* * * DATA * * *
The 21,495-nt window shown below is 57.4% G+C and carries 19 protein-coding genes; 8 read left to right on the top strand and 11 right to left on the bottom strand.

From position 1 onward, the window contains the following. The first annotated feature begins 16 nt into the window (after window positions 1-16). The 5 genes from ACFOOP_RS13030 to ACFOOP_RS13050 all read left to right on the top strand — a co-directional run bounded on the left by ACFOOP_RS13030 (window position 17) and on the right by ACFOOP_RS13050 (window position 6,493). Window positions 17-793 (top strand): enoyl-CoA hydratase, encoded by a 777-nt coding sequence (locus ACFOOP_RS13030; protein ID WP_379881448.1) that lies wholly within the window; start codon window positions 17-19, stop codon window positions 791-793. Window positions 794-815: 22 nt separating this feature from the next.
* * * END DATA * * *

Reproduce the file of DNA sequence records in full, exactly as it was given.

The 21,495-nt window shown below is 57.4% G+C and carries 19 protein-coding genes; 8 read left to right on the top strand and 11 right to left on the bottom strand.

From position 1 onward, the window contains the following. The first annotated feature begins 16 nt into the window (after window positions 1-16). The 5 genes from ACFOOP_RS13030 to ACFOOP_RS13050 all read left to right on the top strand — a co-directional run bounded on the left by ACFOOP_RS13030 (window position 17) and on the right by ACFOOP_RS13050 (window position 6,493). Window positions 17-793 (top strand): enoyl-CoA hydratase, encoded by a 777-nt coding sequence (locus ACFOOP_RS13030; protein ID WP_379881448.1) that lies wholly within the window; start codon window positions 17-19, stop codon window positions 791-793. Window positions 794-815: 22 nt separating this feature from the next.